Realizing that you've developed diarrhea, which is characterized by loose, frequent bowel movements, can quickly curtail your plans for the day. Equally frustrating is that you might not immediately know the cause of this affliction that prevents you from straying too far from the bathroom. Although a number of factors can lead to diarrhea, it's possible that your diet has caused the problem.
A high-fiber diet has many health benefits, but for some people, excessive fiber consumption can lead to diarrhea, particularly if you recently rapidly increased your intake. If you're a man, your recommended daily fiber intake is 38 grams; for women, it's 26 grams. Evaluate your diet to determine if you frequently eat high-fiber foods. Vegetables such as broccoli, carrots and sweet potatoes and fruits such as apples, oranges and berries are significant fiber sources. If you have diarrhea, temporarily decrease your intake of these foods and slowly reintroduce them to allow your body time to get used to the uptick in fiber.
If you eat food that's contaminated with bacteria such as salmonella or E. coli, it's possible that you'll experience diarrhea. Food can come into contact with either of these bacteria sources when someone who handles the food doesn't have clean hands; a common culprit is someone who doesn't wash his hands after using the bathroom. Food washed with water that contains the bacteria or prepped on a dirty cutting board or kitchen surface can also give you diarrhea.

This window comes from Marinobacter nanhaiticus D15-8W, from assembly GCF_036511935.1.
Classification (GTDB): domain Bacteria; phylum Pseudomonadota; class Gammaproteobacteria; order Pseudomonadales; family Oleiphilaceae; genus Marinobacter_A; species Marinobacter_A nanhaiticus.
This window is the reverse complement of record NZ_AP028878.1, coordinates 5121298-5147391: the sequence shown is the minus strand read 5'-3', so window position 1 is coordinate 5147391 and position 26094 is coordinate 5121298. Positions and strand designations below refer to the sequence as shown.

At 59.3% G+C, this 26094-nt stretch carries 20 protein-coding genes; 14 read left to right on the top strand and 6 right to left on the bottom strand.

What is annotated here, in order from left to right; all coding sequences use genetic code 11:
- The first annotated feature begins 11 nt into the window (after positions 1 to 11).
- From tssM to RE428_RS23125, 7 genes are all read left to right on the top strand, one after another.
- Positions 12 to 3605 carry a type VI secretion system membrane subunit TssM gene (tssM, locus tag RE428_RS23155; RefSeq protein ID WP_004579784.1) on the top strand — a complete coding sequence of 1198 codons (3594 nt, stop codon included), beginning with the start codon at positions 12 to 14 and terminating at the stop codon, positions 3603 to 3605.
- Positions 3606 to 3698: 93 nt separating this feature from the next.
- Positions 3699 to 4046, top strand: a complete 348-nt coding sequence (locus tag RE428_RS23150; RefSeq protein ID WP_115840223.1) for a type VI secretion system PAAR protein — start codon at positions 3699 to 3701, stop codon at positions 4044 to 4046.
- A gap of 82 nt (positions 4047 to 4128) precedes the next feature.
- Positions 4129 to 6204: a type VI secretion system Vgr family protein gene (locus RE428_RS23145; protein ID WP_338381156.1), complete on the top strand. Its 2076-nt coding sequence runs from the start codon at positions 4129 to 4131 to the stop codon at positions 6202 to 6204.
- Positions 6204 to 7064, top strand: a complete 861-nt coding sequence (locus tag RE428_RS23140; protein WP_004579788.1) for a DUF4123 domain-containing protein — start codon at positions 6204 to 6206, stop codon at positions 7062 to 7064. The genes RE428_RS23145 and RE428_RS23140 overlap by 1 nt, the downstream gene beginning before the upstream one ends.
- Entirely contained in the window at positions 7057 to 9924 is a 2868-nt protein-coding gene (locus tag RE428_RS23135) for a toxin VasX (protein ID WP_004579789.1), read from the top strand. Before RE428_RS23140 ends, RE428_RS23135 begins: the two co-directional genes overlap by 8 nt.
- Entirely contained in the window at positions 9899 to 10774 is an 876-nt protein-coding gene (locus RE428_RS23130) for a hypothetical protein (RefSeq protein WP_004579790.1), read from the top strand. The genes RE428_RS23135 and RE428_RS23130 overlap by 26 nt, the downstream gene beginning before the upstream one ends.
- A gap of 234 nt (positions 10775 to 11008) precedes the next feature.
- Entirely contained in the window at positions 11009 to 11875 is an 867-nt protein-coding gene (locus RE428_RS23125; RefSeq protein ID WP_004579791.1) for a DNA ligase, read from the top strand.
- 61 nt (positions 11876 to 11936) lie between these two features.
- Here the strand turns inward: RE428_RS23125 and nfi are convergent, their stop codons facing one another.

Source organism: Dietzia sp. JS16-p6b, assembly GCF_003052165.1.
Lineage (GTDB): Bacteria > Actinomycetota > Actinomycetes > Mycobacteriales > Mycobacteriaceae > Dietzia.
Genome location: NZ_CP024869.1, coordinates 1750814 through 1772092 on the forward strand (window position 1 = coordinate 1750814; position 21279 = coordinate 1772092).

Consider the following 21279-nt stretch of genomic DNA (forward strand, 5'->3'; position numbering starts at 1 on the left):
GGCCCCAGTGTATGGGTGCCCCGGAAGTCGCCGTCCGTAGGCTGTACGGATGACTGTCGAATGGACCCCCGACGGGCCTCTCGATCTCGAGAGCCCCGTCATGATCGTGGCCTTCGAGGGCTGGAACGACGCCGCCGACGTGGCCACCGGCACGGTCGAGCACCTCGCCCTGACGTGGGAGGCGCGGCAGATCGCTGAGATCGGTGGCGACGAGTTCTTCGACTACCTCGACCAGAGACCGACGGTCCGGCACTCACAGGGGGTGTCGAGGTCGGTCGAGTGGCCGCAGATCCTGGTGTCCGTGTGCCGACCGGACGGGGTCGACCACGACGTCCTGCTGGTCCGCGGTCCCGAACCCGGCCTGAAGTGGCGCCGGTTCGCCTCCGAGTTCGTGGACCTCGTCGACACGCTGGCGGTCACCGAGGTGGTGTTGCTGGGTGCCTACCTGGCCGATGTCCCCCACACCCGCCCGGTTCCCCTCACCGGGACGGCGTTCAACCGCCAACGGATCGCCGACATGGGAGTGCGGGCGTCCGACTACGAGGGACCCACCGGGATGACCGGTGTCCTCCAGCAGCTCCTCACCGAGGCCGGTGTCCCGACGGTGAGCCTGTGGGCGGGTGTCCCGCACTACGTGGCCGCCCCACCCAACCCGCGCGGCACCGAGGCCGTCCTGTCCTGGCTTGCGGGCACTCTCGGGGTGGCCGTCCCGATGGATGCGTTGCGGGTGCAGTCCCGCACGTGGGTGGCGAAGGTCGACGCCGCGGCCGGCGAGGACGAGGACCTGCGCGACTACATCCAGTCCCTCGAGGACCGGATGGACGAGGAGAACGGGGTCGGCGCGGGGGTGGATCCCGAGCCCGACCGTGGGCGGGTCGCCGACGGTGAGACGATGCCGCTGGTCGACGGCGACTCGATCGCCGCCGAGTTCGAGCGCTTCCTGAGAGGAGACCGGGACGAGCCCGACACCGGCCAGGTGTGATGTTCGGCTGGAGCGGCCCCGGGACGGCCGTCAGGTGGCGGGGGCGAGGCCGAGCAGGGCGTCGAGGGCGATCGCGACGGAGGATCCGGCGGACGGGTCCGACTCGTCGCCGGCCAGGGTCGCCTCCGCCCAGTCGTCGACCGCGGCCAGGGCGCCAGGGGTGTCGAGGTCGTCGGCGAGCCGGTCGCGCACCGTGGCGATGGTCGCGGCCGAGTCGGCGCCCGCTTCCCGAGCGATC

An undiagnosed food allergy or intolerance can result in diarrhea after you eat certain foods. Lactose intolerance, for example, which affects more than 50 percent of certain ethnic groups in the United States, often leads to diarrhea, bloating and other digestion issues if you consume food that contains lactose. Sugar substitutes can also cause diarrhea in some people, especially in large quantities, as can wheat consumption if you have celiac disease.
Other Causes of Diarrhea
It's possible that your diarrhea isn't related to your food. High consumption of caffeinated products such as coffee can lead to diarrhea. Other potential causes of this condition include viral infections, intestinal diseases such as Crohn's disease, irritable bowel syndrome, parasites and adverse reactions to medications such as antibiotics.
- MedlinePlus: Diarrhea
- National Digestive Diseases Information Clearinghouse: Diarrhea
- Institute of Medicine: Dietary Reference Intakes (DRIs): Recommended Dietary Allowances and Adequate Intakes, Total Water and Macronutrients
- MedlinePlus: High-Fiber Foods
- University of Georgia University Health Center: Lactose Intolerance
- One Medical: Why Does Coffee Make Me Poop?
- Health Canada: Celiac Disease -- The Gluten Connection